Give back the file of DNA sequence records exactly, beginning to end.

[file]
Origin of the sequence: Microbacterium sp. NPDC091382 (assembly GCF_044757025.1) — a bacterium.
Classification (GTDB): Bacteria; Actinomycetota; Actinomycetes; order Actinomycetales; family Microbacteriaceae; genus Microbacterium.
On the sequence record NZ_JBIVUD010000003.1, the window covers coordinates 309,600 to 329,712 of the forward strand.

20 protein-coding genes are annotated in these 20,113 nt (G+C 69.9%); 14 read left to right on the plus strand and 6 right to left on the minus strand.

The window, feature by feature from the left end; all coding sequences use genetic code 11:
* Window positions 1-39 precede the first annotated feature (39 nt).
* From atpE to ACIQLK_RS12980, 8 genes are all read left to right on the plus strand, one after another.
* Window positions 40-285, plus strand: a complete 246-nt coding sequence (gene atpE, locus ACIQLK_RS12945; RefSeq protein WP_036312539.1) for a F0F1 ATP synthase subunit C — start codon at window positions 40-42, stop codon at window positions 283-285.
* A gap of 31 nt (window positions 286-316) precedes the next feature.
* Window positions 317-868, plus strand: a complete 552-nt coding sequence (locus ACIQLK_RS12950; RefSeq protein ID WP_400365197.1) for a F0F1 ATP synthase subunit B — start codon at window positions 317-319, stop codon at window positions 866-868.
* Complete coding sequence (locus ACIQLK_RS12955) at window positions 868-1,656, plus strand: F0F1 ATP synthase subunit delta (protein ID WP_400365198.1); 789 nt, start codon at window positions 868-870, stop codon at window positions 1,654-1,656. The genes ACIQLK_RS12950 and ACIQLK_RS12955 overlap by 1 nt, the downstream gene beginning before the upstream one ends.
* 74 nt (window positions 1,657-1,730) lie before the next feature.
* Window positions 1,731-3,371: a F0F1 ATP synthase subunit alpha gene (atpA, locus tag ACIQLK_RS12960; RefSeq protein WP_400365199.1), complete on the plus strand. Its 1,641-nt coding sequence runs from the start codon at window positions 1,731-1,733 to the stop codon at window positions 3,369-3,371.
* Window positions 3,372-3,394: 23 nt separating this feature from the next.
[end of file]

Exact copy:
Origin of the sequence: Microbacterium sp. NPDC091382 (assembly GCF_044757025.1) — a bacterium.
Classification (GTDB): Bacteria; Actinomycetota; Actinomycetes; order Actinomycetales; family Microbacteriaceae; genus Microbacterium.
On the sequence record NZ_JBIVUD010000003.1, the window covers coordinates 309,600 to 329,712 of the forward strand.

20 protein-coding genes are annotated in these 20,113 nt (G+C 69.9%); 14 read left to right on the plus strand and 6 right to left on the minus strand.

The window, feature by feature from the left end; all coding sequences use genetic code 11:
* Window positions 1-39 precede the first annotated feature (39 nt).
* From atpE to ACIQLK_RS12980, 8 genes are all read left to right on the plus strand, one after another.
* Window positions 40-285, plus strand: a complete 246-nt coding sequence (gene atpE, locus ACIQLK_RS12945; RefSeq protein WP_036312539.1) for a F0F1 ATP synthase subunit C — start codon at window positions 40-42, stop codon at window positions 283-285.
* A gap of 31 nt (window positions 286-316) precedes the next feature.
* Window positions 317-868, plus strand: a complete 552-nt coding sequence (locus ACIQLK_RS12950; RefSeq protein ID WP_400365197.1) for a F0F1 ATP synthase subunit B — start codon at window positions 317-319, stop codon at window positions 866-868.
* Complete coding sequence (locus ACIQLK_RS12955) at window positions 868-1,656, plus strand: F0F1 ATP synthase subunit delta (protein ID WP_400365198.1); 789 nt, start codon at window positions 868-870, stop codon at window positions 1,654-1,656. The genes ACIQLK_RS12950 and ACIQLK_RS12955 overlap by 1 nt, the downstream gene beginning before the upstream one ends.
* 74 nt (window positions 1,657-1,730) lie before the next feature.
* Window positions 1,731-3,371: a F0F1 ATP synthase subunit alpha gene (atpA, locus tag ACIQLK_RS12960; RefSeq protein WP_400365199.1), complete on the plus strand. Its 1,641-nt coding sequence runs from the start codon at window positions 1,731-1,733 to the stop codon at window positions 3,369-3,371.
* Window positions 3,372-3,394: 23 nt separating this feature from the next.